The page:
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Clothing is Made from Plants Including Jute!


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Posted in Agricultural Packaging, Arts and Crafts, Burlap, Flood Protection, Nursery Horticulture, Nursery Supplies | No Comments »

We purchase clothing all the time, often without checking to see what the material is made from. There are fabrics we find instantly identifiable while others are not as familiar. Many of our fabrics are made from plant fibers. Those fibers are blended with others for certain characteristics like durability, comfort, and the ease with which they can be dyed for color options. Some fabrics previously not chosen for clothing are being considered for blends especially since new technologies have been able to make them more workable.

Burlap is made from plant fibers like jute or hemp. Burlap is a very coarse fabric, but there have been efforts over the years to use it for making inexpensive clothing with various results. Knitting_wales_slip_stitchJute fiber is used to make Ghillie suits for military camouflage that resembles grasses or brush. While it is still considered uncomfortable on its own, jute can be blended with cotton and other fabrics to make espadrilles, soft sweaters, and cardigans.

Pure hemp has a similar feel to linen. Hemp was used extensively by the United States during World War II to make uniforms because it tends to be strong, insulating, absorbent, and durable. These are excellent qualities for garments that will see hard wear and tear. The fibers can last up to three times longer than cotton fibers. Advances in breeding and treating hemp can create much finer, softer fabrics and it is also able to blend with flax, cotton or silk.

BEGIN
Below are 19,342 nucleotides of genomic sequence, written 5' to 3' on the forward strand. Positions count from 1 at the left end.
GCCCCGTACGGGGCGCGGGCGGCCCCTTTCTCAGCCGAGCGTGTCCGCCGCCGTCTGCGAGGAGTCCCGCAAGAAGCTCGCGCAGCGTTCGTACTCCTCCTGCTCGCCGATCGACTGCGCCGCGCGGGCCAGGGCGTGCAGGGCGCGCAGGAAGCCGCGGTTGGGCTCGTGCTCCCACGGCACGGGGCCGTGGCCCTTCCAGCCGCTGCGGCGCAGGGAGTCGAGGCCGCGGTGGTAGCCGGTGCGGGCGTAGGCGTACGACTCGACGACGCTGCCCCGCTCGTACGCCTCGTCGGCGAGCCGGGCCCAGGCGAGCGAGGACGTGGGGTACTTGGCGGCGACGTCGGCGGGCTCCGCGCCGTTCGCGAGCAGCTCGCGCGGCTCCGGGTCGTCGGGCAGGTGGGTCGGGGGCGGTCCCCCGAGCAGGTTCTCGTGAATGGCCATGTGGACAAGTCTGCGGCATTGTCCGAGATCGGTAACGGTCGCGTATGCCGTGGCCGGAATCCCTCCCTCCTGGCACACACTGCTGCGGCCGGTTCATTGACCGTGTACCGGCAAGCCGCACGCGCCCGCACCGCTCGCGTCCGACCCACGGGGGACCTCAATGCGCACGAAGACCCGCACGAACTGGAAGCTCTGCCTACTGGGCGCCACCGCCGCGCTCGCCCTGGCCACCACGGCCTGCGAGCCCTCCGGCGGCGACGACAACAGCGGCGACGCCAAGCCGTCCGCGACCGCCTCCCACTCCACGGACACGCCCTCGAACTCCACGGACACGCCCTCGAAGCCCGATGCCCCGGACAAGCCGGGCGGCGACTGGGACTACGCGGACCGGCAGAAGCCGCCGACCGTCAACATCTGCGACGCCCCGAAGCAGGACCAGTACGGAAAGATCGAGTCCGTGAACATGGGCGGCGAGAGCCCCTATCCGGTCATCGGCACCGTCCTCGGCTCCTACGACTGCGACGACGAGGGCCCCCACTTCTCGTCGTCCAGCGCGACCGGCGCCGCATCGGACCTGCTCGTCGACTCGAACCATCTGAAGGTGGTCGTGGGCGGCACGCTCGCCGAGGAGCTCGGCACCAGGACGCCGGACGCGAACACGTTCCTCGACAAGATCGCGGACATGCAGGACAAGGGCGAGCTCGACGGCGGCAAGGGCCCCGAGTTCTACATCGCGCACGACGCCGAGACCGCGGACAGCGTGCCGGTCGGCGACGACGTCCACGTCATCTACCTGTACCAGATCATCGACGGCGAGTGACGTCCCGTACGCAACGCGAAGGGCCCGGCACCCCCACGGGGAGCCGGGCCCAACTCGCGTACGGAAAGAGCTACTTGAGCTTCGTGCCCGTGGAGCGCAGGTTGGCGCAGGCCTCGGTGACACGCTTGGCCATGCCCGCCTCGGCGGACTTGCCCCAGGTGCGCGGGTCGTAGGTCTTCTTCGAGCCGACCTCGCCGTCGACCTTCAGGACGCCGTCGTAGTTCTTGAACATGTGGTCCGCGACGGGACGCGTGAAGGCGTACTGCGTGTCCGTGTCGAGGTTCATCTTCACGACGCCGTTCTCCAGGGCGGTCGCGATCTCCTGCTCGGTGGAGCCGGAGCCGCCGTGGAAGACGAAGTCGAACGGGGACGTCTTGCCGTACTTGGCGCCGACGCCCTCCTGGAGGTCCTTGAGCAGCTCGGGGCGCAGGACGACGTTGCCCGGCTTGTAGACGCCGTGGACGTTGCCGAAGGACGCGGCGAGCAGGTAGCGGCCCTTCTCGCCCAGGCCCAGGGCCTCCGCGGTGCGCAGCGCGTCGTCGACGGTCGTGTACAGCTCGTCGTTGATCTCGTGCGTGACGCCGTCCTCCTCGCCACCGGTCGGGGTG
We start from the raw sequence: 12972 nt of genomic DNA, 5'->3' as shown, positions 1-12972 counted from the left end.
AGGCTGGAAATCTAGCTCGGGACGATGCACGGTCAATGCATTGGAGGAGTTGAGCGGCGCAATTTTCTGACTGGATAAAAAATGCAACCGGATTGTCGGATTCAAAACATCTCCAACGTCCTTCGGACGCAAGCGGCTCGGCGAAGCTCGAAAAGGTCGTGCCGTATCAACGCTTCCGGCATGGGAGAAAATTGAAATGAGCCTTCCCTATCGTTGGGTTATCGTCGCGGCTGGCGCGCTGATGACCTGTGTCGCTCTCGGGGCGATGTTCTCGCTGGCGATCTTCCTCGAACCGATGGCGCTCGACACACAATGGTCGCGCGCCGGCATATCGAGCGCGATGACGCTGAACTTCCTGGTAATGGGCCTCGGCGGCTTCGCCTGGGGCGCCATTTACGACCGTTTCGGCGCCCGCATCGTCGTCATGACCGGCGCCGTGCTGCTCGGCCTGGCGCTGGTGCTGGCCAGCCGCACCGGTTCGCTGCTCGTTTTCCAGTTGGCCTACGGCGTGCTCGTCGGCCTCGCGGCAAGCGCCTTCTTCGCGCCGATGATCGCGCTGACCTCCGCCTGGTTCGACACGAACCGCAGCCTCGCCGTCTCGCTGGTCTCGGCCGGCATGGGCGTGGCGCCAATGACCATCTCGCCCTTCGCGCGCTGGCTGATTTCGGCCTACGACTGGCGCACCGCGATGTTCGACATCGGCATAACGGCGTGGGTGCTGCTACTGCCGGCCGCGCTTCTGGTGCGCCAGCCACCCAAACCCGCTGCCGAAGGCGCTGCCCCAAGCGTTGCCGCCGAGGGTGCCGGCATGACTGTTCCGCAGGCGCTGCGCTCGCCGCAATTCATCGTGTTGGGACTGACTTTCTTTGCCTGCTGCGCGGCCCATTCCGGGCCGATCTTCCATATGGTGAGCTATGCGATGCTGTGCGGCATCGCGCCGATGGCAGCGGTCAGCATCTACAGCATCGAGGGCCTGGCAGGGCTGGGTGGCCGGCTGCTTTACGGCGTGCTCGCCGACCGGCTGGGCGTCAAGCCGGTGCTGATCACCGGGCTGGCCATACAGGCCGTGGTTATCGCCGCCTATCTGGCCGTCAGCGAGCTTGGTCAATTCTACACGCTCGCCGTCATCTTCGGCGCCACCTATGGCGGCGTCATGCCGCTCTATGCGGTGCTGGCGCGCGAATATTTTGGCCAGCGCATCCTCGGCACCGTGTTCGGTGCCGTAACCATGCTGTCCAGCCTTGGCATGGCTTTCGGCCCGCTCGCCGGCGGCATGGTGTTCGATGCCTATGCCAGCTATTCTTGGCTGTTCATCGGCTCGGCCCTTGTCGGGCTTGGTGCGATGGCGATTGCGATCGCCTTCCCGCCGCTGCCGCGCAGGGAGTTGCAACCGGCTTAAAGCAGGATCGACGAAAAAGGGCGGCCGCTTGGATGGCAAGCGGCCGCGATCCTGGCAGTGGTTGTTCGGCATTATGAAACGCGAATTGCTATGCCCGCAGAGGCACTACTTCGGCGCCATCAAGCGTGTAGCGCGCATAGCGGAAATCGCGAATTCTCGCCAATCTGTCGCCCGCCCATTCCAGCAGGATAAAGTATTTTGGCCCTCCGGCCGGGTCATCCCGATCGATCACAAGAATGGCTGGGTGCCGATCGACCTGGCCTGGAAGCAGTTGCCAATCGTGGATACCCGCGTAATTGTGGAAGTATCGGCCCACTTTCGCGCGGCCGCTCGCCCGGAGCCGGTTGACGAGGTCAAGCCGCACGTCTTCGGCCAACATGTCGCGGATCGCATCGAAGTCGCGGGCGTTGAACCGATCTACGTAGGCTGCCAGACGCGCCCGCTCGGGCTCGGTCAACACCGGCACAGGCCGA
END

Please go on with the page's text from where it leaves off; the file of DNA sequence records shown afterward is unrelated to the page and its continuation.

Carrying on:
Hemp jewelry is the product of knotting hemp twine called macramé. Hemp jewelry includes bracelets, necklaces, anklets, rings, and even watches. jute jewelleryWhile this isn’t clothing, it is definitely wearable as well as creative.
Consumers are far more likely to use basic burlap material for tablecloths, throw rugs or other applications like decorative tapestries, pillows, or lampshades in homes with a rustic charm.

Linen fabric is made from the flax plant. Clothing made from it is usually comfortable and designed for a generous flowing fit. Flax was first used in the Mediterranean to make string and then finer strands made comfortable tunics to wear when it was warm. It was covered up by wool when it became cold. Linen became considered an undergarment and was hard to dye so it was mainly worn in white. There are many types of clothing made with flax today including skirts, dresses, blouses, shirts, pants, and jackets.

Other natural plant fabrics that can be used for clothing include Cotton and Ramie. Cotton is still the most widely used natural fiber in the global textile industry because it is naturally soft and easy to dye, but Jute production comes in second because of its variety of uses. Ramie is silky in texture and one of the strongest natural fibers, but Hemp is the strongest. All of these plants can be spun into a thread or rope and woven, knit, matted, or bound.

Get curious and read the label next time you go shopping!